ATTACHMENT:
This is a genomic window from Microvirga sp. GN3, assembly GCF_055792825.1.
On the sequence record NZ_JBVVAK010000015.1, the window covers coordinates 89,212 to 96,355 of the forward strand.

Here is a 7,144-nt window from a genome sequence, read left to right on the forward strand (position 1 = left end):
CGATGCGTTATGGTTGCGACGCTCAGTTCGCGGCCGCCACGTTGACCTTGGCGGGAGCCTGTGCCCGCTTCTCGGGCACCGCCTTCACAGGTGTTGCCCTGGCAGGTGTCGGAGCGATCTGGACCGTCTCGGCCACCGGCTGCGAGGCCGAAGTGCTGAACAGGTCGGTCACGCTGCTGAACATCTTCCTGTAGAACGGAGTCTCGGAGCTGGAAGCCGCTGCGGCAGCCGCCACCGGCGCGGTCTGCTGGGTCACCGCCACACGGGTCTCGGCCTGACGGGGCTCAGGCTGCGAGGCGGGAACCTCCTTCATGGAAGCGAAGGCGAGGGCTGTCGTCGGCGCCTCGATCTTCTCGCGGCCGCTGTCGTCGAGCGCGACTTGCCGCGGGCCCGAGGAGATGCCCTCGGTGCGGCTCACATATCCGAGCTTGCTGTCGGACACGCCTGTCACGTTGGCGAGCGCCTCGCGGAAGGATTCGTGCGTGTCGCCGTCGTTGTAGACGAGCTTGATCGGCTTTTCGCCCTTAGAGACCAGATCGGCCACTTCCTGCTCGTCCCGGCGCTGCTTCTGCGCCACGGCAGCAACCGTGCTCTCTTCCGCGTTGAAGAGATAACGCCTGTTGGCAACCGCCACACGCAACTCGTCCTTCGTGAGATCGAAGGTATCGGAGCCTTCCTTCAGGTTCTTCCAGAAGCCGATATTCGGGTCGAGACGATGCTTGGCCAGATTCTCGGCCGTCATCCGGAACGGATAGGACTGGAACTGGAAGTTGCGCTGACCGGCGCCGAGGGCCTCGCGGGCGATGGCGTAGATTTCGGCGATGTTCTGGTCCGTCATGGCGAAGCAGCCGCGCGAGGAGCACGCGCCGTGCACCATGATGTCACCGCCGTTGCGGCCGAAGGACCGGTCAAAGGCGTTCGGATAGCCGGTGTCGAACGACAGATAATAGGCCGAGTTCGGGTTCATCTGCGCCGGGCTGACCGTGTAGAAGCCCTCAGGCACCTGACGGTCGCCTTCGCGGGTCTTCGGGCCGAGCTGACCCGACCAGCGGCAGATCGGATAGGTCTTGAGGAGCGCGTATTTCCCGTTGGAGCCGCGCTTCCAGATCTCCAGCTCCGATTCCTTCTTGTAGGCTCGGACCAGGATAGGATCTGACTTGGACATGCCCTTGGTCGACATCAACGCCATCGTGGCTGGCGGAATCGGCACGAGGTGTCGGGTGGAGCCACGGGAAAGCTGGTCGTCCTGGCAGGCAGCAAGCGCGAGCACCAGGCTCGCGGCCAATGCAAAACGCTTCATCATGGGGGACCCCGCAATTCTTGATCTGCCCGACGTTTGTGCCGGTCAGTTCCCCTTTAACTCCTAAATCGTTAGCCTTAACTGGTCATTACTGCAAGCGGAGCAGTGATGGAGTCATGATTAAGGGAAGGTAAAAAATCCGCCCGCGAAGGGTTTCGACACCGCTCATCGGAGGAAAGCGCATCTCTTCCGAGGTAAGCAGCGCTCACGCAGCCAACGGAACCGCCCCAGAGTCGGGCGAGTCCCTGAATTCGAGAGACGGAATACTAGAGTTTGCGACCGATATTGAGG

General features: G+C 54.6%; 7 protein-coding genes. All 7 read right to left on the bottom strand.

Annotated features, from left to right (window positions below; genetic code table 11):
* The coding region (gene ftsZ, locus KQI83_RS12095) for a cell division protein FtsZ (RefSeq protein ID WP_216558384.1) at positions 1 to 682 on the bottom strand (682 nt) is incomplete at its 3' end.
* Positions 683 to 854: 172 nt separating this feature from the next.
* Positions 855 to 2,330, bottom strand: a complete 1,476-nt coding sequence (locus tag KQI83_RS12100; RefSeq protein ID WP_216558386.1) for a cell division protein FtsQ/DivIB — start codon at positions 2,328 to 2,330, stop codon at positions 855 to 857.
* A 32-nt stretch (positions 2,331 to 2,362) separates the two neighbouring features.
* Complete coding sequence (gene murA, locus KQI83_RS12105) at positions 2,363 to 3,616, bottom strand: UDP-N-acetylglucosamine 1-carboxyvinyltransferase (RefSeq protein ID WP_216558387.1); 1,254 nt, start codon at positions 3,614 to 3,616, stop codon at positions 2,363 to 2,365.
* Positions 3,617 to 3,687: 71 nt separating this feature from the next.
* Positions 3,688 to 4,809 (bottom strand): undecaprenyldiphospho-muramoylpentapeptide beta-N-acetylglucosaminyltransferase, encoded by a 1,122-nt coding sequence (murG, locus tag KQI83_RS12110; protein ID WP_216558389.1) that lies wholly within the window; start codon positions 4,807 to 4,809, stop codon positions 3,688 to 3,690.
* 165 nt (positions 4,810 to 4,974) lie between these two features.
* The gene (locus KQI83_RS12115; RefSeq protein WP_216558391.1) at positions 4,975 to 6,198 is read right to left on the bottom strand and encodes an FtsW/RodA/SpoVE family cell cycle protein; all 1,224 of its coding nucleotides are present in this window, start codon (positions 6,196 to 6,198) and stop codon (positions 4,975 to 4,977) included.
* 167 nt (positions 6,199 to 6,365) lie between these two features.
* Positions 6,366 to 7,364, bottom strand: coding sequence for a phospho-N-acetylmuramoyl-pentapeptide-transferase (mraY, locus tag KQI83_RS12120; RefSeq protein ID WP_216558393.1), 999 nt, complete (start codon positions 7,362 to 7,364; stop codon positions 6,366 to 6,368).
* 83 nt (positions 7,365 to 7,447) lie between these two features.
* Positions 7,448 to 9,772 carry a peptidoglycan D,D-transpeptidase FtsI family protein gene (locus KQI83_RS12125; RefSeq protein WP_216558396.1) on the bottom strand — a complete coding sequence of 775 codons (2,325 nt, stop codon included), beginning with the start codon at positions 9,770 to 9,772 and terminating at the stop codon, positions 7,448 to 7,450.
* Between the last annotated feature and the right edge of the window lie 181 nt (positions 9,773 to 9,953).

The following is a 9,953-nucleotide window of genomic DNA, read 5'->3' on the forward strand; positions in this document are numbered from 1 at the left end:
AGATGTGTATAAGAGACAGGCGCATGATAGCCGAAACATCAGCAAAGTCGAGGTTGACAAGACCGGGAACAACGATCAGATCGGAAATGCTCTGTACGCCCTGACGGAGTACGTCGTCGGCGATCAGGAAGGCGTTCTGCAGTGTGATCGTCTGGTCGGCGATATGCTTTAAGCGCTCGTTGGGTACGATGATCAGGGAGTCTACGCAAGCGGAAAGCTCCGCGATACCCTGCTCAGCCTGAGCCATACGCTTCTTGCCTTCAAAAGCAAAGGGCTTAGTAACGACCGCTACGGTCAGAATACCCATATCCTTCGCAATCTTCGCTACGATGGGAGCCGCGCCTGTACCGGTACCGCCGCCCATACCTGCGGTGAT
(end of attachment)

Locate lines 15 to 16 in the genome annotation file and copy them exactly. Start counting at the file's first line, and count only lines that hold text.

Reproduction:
* The gene (locus KQI83_RS12115; RefSeq protein WP_216558391.1) at positions 4,975 to 6,198 is read right to left on the bottom strand and encodes an FtsW/RodA/SpoVE family cell cycle protein; all 1,224 of its coding nucleotides are present in this window, start codon (positions 6,196 to 6,198) and stop codon (positions 4,975 to 4,977) included.
* 167 nt (positions 6,199 to 6,365) lie between these two features.